Narrowing gender gap | Daily News

Narrowing gender gap

According to the World Economic Forum’s Global Gender Gap Report 2016, Sri Lanka is ranked in the 100th place out of 144 countries. The study used four major criteria to establish each country’s status in terms of gender equality in economy, education, health, and political representation.

Sri Lanka’s gender gap and gender equality rank declined from 79 in 2014 to an 84 in 2015 and the downward trend continued in 2016. We have been slipping from our privileged position in the top 20 since 2010.

Sri Lanka presents a mixed scenario, with positive achievements in education and health indicators, as well as negative developments such as gender inequality in employment and political participation, and issues of gender-based violence. This article will study briefly women’s declining labour participation, under-representation in politics, sand prevalent gender-based violence. These are the recognised challenges we are faced with. These are the challenges we have to find solutions.


The female labour force participation rate in Sri Lanka is low and has not changed much over time. According to a World Bank report, the ratio of female to male workforce participation is 40.2 %. This means, for every 100 male workers, there are only 40 females. Sri Lanka is a lower middle-income country, and therefore, ideally, we should have an average of 63 per cent.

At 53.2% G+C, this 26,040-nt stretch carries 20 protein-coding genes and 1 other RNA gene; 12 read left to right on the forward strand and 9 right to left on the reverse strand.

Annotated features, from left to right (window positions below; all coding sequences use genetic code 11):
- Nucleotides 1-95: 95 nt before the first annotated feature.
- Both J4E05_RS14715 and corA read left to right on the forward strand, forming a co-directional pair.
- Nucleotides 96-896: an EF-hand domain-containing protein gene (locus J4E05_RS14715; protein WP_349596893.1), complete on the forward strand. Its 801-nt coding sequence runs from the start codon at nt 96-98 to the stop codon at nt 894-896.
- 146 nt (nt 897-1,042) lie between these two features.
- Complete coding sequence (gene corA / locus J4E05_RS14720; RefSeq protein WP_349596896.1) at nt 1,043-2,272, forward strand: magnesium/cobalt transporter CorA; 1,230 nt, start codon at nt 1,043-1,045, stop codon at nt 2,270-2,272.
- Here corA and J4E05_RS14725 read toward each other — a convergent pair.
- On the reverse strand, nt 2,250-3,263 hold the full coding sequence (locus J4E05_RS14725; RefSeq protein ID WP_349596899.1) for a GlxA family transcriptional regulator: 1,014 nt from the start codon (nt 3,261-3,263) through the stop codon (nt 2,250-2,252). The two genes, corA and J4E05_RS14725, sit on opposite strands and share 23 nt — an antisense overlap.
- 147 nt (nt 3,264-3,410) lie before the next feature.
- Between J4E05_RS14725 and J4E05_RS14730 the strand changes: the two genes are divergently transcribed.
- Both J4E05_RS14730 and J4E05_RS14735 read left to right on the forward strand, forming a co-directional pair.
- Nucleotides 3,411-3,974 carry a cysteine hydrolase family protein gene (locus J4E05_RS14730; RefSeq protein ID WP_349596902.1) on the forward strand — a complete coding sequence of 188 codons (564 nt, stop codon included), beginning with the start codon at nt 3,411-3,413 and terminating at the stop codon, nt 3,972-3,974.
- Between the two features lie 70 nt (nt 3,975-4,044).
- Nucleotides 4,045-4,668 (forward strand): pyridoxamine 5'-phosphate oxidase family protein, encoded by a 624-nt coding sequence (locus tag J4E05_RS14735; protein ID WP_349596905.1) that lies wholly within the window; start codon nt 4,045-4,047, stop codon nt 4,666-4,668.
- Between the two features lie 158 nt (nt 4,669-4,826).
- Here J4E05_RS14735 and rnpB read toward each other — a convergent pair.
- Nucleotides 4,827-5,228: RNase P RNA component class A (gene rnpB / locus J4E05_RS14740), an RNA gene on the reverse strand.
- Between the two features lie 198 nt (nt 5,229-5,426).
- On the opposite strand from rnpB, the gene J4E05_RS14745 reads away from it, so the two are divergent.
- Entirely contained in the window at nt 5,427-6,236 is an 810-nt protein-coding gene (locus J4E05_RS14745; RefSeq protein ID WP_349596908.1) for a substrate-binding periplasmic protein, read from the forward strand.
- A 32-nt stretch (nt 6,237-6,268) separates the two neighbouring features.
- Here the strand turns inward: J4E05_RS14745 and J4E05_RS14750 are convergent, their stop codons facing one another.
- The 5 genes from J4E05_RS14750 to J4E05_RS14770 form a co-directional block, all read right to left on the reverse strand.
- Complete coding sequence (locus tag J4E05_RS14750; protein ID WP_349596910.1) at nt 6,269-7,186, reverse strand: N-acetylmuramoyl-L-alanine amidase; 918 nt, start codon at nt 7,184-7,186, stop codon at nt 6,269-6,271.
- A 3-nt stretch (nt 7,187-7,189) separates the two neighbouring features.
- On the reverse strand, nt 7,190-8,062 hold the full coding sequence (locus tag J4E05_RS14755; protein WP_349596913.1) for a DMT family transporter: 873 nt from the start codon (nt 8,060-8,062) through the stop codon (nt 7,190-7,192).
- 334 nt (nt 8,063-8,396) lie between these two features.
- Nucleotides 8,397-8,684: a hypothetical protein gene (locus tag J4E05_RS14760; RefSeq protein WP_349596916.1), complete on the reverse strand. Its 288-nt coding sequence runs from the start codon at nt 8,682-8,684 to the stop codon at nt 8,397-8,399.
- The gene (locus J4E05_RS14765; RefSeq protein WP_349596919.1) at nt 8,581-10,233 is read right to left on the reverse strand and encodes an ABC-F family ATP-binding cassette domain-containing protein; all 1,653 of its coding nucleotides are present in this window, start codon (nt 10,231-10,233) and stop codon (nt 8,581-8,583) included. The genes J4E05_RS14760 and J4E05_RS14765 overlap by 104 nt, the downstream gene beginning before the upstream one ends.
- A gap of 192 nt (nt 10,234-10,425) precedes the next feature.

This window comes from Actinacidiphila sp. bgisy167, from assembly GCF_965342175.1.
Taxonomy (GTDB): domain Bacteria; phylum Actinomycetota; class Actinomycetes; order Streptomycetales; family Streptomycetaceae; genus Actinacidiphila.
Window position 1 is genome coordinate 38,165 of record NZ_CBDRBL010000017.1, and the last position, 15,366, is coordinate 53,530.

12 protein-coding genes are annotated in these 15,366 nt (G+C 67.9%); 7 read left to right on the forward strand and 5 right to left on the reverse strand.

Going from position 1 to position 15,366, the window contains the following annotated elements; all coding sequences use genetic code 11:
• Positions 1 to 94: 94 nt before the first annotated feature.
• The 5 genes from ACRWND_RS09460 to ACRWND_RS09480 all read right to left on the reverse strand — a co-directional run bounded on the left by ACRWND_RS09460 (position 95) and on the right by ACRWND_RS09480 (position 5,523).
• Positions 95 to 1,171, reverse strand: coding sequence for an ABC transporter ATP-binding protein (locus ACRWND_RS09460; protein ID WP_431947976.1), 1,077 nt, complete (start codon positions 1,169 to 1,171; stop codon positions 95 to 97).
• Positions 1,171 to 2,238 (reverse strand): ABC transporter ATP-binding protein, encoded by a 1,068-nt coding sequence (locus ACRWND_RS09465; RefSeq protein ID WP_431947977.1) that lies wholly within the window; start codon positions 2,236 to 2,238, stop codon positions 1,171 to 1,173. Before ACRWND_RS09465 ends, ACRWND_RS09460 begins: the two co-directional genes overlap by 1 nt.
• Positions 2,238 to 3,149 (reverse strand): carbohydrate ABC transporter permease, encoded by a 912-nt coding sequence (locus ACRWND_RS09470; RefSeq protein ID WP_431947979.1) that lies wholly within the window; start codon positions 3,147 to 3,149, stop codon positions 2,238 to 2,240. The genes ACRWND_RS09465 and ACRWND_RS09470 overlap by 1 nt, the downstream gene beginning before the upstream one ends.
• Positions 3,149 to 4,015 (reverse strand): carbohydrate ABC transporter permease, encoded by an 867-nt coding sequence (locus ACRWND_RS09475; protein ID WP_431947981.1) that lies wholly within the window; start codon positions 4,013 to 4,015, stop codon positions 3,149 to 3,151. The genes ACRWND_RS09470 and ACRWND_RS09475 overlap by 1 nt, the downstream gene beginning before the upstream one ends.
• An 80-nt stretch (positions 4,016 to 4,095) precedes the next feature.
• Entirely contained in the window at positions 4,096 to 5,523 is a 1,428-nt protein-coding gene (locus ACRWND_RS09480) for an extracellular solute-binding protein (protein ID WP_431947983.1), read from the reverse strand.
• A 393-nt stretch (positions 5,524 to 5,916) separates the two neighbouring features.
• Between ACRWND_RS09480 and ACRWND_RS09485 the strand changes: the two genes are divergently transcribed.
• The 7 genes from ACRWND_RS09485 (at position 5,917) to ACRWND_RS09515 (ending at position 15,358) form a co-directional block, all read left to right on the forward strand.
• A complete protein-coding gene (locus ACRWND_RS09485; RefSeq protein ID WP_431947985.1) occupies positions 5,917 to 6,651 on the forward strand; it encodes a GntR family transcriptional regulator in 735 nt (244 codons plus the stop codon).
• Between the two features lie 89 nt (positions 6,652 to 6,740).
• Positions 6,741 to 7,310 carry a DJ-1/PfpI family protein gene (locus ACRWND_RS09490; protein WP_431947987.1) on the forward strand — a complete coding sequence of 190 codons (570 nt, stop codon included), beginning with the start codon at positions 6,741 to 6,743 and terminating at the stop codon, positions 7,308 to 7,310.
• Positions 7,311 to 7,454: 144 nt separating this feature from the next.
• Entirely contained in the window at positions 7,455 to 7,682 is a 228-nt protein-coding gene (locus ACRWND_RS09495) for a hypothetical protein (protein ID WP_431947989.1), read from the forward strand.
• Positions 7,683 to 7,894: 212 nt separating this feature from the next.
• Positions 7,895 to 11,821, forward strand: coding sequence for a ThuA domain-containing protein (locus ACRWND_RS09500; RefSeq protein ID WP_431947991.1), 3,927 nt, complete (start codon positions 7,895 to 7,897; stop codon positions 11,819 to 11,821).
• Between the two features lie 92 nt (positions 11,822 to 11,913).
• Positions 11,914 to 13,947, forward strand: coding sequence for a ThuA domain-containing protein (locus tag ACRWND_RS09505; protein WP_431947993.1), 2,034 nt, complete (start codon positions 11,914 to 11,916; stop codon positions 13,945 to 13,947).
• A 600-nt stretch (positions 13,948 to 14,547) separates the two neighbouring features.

The Department of Census and Statistics’ 2015 Labour Force Survey data, of the working age population, says only 36% of female population are engaged in the labour market, compared to 75% of male population. However, the ratio of females engaged in the labour market steadily increases with the higher levels of education. In other words. the gap between male-female participation in the labour force comes down at educational levels beyond secondary education. The statistics reveal that this gap is lowest for the females with a degree level or professional qualification.

Therefore, it is obvious that education influencing factor for female workforce participation.

It may be due to number of reasons. Women with higher levels of education delay marriage and childbearing. Since, higher education increases their earning potential, they can obtain the services of a housemaid to look after children and continue with their employment even after marriage. And, because of the considerable income they will feel comfortable to work than stay at home.

Another survey has revealed that the lower fertility of qualified females enables them to increase their participation in the labour market.